Updated: Jun 24, 2020
Never heard of the 8-limbed path of yoga? You're not alone. Personally, I had never heard of it until I did my yoga teacher training. Since then, I've done my best to practice all 8 limbs on a consistent basis, and I have witnessed an extremely positive transformation in my life. I have cultivated more self-awareness, a stronger ability to regulate my emotions, and an ongoing feeling of connection to myself and to the world around me.
Essentially, the 8-limbed path of yoga is a structured set of 8 "milestones" (limbs) that lead to enlightenment (total liberation and freedom from the suffering and limitations of the mind). It is believed that living this path will help us feel more fulfilled in life and more able to show up in the world as the best version of our self. The limbs are meant to be practiced on an ongoing basis. They are meant to be integrated into your lifestyle and because of this, you can truly make them your own. No one's path will look the same. You have to decide for yourself what makes you feel in alignment with your best self.
This article will give a brief overview of each limb. If you'd like to learn more about how to embody these limbs and integrate them into your life, I'm happy to explore this with you.
Limb #1: Yamas
The Yamas, in a nutshell, are how we interact with the external world around us. They include non-violence (committing the least amount possible; we still exist in the food chain after all), non-hoarding, non-attachment (to things, ideas, people, etc), honesty, and abstinence (not necessarily from sex, just from over-indulgence of anything, for example: sweets, drugs, TV, etc).
Limb #2: Niyamas
The Niyamas, in a nutshell, are how we interact with ourselves, our inner world and body. They include cleanliness of mind and body (examples: showering and brushing your teeth, not giving into the mean thoughts about yourself), contentment, tapas (building heat in the body and mind to "burn off" what no longer serves you), self-study and reflection (through journaling, self-talk, etc), and devotion to Oneness/God/Spirit/Universe/etc (recognizing that you are part of the oneness).
Limb #3: Asana
This is the limb that most people in the West believe yoga to be. The word asana means posture, pose, or seat. It is the physical practice of yoga; moving your body with awareness and presence. The purpose of this limb is to bring your awareness to your breath and body, steady your mind, and ultimately prepare you to sit in your seat for meditation.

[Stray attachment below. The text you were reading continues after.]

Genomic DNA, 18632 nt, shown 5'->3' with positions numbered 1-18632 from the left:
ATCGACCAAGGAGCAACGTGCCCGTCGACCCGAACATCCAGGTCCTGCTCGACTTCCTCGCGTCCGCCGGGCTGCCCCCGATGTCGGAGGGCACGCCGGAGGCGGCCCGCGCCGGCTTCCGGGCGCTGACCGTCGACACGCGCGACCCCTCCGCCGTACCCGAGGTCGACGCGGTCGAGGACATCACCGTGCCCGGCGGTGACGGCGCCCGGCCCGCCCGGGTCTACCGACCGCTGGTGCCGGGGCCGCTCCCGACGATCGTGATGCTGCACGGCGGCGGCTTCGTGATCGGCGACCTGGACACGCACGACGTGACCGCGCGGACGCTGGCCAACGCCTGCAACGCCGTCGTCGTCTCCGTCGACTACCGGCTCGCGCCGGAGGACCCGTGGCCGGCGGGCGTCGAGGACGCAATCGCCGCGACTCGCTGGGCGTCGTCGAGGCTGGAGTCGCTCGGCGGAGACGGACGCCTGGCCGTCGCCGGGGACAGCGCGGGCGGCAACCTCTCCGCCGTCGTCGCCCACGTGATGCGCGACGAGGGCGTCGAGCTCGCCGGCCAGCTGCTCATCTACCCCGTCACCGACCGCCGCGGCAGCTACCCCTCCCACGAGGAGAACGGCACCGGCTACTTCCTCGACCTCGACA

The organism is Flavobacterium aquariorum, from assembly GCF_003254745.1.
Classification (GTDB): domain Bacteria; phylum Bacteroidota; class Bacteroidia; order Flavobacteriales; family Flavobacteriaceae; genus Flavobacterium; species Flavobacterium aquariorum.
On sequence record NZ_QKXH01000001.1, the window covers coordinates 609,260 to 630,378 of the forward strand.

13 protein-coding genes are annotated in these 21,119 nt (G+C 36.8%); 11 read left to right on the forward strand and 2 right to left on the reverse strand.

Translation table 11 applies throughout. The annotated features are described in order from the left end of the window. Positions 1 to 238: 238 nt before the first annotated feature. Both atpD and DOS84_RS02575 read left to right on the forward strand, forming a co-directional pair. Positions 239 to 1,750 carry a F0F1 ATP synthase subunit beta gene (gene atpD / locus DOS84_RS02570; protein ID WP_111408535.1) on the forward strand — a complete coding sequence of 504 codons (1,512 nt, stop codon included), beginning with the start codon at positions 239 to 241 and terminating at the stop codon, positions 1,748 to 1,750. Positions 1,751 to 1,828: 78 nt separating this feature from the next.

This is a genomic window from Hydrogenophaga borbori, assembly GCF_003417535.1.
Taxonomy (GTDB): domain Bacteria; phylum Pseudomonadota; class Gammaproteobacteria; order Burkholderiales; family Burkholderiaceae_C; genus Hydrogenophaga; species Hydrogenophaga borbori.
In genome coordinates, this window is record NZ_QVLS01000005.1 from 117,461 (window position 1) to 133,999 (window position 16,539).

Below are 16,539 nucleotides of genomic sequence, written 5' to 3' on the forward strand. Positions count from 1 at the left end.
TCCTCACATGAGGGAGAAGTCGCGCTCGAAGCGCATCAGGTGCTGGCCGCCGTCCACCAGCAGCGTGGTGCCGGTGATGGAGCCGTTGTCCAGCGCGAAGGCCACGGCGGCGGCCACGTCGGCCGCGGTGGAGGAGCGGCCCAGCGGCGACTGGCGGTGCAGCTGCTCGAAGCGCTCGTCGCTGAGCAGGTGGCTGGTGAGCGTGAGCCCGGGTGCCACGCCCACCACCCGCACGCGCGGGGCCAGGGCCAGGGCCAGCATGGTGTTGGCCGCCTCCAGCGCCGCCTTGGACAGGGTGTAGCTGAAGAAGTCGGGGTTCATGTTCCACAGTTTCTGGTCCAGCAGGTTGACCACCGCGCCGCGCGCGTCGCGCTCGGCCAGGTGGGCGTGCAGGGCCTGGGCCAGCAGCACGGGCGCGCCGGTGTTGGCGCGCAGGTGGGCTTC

Limb #4: Pranayama
Pranayama is the practice of controlling the breath and the movement of prana (life force energy). If you can change your breath you can change your experience. There are many ways to practice pranayama, but you can start by bringing awareness to your breath and starting to control it (for example, breathing in for a count of 3, breathing out for a count of 3).
Limb #5: Pratyahara
Pratyahara is the practice of withdrawing from the senses and beginning to turn inward. This is the beginning of meditation. It can be done by simply closing the eyes and starting to let the external world around you fade away.
Limb #6: Dharana
Dharana is the practice of focusing all of your attention on one thing. This could be the breath, it could be how much you love your pet, it could be a spot on the wall, it could really be anything at all. One way to practice Dharana is through “loving kindness meditation” - this is where you focus on one person or thing for a period of time, and energetically send them love and kindness with your thoughts.
Limb #7: Dhyana
Dhyana is a deeper meditation where your separateness from others begins to dissolve and you begin to feel oneness with Nature/God/Spirit/Universe/etc.
Limb #8: Samadhi
Samadhi is complete bliss and enlightenment. It is freedom and liberation from the limitations and suffering of the mind. It is not possible to be here all of the time, but once it is reached it is easier to return to. It is the ultimate goal and the final limb of the 8-limbed path.